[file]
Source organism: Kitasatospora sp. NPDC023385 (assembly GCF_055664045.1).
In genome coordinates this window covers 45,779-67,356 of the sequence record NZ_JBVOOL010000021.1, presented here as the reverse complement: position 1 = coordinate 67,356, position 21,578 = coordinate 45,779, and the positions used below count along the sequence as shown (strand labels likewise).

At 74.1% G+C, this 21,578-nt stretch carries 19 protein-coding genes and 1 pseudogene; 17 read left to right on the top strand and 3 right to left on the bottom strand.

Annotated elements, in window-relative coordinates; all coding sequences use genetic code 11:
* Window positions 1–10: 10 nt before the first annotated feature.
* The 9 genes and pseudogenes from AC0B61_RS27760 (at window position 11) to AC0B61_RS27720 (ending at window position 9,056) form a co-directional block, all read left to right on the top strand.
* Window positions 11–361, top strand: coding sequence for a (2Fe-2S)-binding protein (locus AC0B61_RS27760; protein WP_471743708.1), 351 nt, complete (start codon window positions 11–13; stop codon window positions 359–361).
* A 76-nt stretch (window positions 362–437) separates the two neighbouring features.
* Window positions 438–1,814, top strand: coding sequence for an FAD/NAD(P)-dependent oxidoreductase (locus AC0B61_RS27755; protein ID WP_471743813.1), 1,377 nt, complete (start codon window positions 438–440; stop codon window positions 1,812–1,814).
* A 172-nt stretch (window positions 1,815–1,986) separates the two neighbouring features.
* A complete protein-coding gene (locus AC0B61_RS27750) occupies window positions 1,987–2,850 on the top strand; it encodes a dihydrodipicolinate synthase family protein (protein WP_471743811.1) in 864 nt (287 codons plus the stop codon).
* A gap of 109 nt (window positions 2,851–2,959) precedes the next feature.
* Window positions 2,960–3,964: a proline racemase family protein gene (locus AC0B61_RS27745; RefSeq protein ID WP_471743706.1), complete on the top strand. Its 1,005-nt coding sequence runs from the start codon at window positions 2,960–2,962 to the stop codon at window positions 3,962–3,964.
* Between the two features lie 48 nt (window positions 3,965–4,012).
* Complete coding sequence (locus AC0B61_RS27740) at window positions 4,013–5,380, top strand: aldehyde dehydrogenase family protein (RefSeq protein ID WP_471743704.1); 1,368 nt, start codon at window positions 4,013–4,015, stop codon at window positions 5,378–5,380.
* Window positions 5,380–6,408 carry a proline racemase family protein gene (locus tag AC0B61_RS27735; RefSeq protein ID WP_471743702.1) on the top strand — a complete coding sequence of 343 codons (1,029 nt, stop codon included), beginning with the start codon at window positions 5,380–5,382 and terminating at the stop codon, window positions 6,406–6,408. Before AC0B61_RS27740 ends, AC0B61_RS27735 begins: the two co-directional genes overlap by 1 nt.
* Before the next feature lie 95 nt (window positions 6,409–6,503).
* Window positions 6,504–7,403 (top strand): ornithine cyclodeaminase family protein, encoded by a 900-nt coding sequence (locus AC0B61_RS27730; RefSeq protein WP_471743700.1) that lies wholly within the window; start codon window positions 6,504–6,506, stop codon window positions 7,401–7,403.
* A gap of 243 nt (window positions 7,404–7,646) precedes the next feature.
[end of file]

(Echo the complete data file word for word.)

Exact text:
Source organism: Kitasatospora sp. NPDC023385 (assembly GCF_055664045.1).
In genome coordinates this window covers 45,779-67,356 of the sequence record NZ_JBVOOL010000021.1, presented here as the reverse complement: position 1 = coordinate 67,356, position 21,578 = coordinate 45,779, and the positions used below count along the sequence as shown (strand labels likewise).

At 74.1% G+C, this 21,578-nt stretch carries 19 protein-coding genes and 1 pseudogene; 17 read left to right on the top strand and 3 right to left on the bottom strand.

Annotated elements, in window-relative coordinates; all coding sequences use genetic code 11:
* Window positions 1–10: 10 nt before the first annotated feature.
* The 9 genes and pseudogenes from AC0B61_RS27760 (at window position 11) to AC0B61_RS27720 (ending at window position 9,056) form a co-directional block, all read left to right on the top strand.
* Window positions 11–361, top strand: coding sequence for a (2Fe-2S)-binding protein (locus AC0B61_RS27760; protein WP_471743708.1), 351 nt, complete (start codon window positions 11–13; stop codon window positions 359–361).
* A 76-nt stretch (window positions 362–437) separates the two neighbouring features.
* Window positions 438–1,814, top strand: coding sequence for an FAD/NAD(P)-dependent oxidoreductase (locus AC0B61_RS27755; protein ID WP_471743813.1), 1,377 nt, complete (start codon window positions 438–440; stop codon window positions 1,812–1,814).
* A 172-nt stretch (window positions 1,815–1,986) separates the two neighbouring features.
* A complete protein-coding gene (locus AC0B61_RS27750) occupies window positions 1,987–2,850 on the top strand; it encodes a dihydrodipicolinate synthase family protein (protein WP_471743811.1) in 864 nt (287 codons plus the stop codon).
* A gap of 109 nt (window positions 2,851–2,959) precedes the next feature.
* Window positions 2,960–3,964: a proline racemase family protein gene (locus AC0B61_RS27745; RefSeq protein ID WP_471743706.1), complete on the top strand. Its 1,005-nt coding sequence runs from the start codon at window positions 2,960–2,962 to the stop codon at window positions 3,962–3,964.
* Between the two features lie 48 nt (window positions 3,965–4,012).
* Complete coding sequence (locus AC0B61_RS27740) at window positions 4,013–5,380, top strand: aldehyde dehydrogenase family protein (RefSeq protein ID WP_471743704.1); 1,368 nt, start codon at window positions 4,013–4,015, stop codon at window positions 5,378–5,380.
* Window positions 5,380–6,408 carry a proline racemase family protein gene (locus tag AC0B61_RS27735; RefSeq protein ID WP_471743702.1) on the top strand — a complete coding sequence of 343 codons (1,029 nt, stop codon included), beginning with the start codon at window positions 5,380–5,382 and terminating at the stop codon, window positions 6,406–6,408. Before AC0B61_RS27740 ends, AC0B61_RS27735 begins: the two co-directional genes overlap by 1 nt.
* Before the next feature lie 95 nt (window positions 6,409–6,503).
* Window positions 6,504–7,403 (top strand): ornithine cyclodeaminase family protein, encoded by a 900-nt coding sequence (locus AC0B61_RS27730; RefSeq protein WP_471743700.1) that lies wholly within the window; start codon window positions 6,504–6,506, stop codon window positions 7,401–7,403.
* A gap of 243 nt (window positions 7,404–7,646) precedes the next feature.